[Every drowning is an accident, but not every drowning is farm related. Did they drown in the creek, swimming pool or local swimming hole? You'd expect an industry with high mechanization to have higher mechanization fatalities. Were the motor vehicles being used recreationally or during work?]

[It only gets worse as you read on:]

Nonfatal Injuries

 In 2006, an estimated 3,601 household youth were injured while performing farm work. 2

 According to data from 2006, approximately 3,026 injuries (26%) occurred to children under 10 years of age living on farms.3

 Nearly 75% of injured children were not actively working when the injury occurred.3

 Falls (40%) were the most common injuring event among household youth.

[Just do the math yourself and you'll see these guys are either innumerate, liars or both. The numbers just don't add up.]

More here: http://www.marshfieldclinic.org/proxy/MCRF-Centers-NFMC-NCCRAHS-ChildAgInjuryFactSheet_July-2011.2.pdf

30 posted on 12/19/2011 4:40:46 PM PST by 1010RD (First, Do No Harm)
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To: mas cerveza por favor

So what? Banker-backed corporations have enough money to control the nomination process. Voters rarely get a chance to make a meaningful choice.


I agree with you in that it seems like the voters rarely get a chance to make a meaningful choice. But that can be changed and it is as far as I can see at the local level WHEN the voting public gets involved. Unfortunately that doesn’t happen as much as would like to see it happen.

But things do turn around and I see it happening again. It may not be this election cycle or the next one but it will happen. Unhappily I see it happening with bullets instead of ballots, but that’s a discussion for a different thread.


31 posted on 12/19/2011 4:56:05 PM PST by The Working Man (The mantra for BO's reign...."No Child Left a Dime")
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To: 1010RD
 
 
Thanks for looking into that and posting a breakdown of their sloppy and no doubt agenda-driven work output. And to think that folk like you and I paid for that slop with perfectly good tax dollars.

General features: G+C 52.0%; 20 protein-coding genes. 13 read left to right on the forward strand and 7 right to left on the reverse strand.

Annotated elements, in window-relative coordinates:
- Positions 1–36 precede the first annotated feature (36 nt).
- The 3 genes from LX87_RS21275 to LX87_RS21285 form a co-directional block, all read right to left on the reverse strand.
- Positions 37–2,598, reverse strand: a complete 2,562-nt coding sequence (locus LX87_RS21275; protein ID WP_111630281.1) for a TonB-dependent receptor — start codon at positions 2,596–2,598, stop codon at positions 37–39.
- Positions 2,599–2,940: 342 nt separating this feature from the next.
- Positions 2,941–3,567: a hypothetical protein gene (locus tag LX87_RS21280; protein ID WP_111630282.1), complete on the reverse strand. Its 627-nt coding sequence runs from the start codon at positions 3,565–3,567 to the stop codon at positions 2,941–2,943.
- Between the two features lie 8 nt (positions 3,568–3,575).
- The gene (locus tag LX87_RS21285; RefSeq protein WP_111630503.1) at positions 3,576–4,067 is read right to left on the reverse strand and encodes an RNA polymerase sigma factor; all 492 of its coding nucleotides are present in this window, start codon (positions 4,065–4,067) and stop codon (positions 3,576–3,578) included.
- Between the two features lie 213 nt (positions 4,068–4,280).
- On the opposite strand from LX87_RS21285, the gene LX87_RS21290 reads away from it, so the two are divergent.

32 posted on 12/19/2011 6:42:24 PM PST by lapsus calami (What's that stink? Code Pink ! ! And their buddy Murtha, too!)
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To: Graybeard58

This has absolutely nothing to do with farm accidents and everything to do with killing the family farm and having the government take over land so it can “rent” it back to the people. I believe this was tried before in other places like Russia and did not work very well.


33 posted on 12/19/2011 9:18:00 PM PST by Wisconsinlady (DEFUND NPR, PBS, THE TSA AND THE U.N.)
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To: Graybeard58
Work and keep your mouth shut!!

60 years ago i illegaly went to work plastering for my fathers company when I was 14 so I would have a righteous street racer ready when i turned 16 but I was smart enough not to spout off about it.

34 posted on 12/19/2011 9:42:36 PM PST by dalereed (uity wise!)
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To: Ellendra

— The new regulations would prohibit teenagers from talking on cellphones or texting while operating a tractor.

Actually, here’s what the proposed reg would say from MCRF: “The use of electronic devices, including communication devices, while operating power driven equipment, including motor vehicles.”

As I read it, it’s not just limited to cell phones, but also 2-way radios (cb, business band, amateur), digital display broadcast radios, monitors for seeding, spraying, etc. Any tractor or harvesting unit made in the last 30 yrs has come standard with some sort of electronic monitoring display unit. If actually written this way, this leaves the door wide open for whatever level of enforcement the enforcer desires.


35 posted on 12/20/2011 5:13:03 AM PST by farmer matt
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To: lapsus calami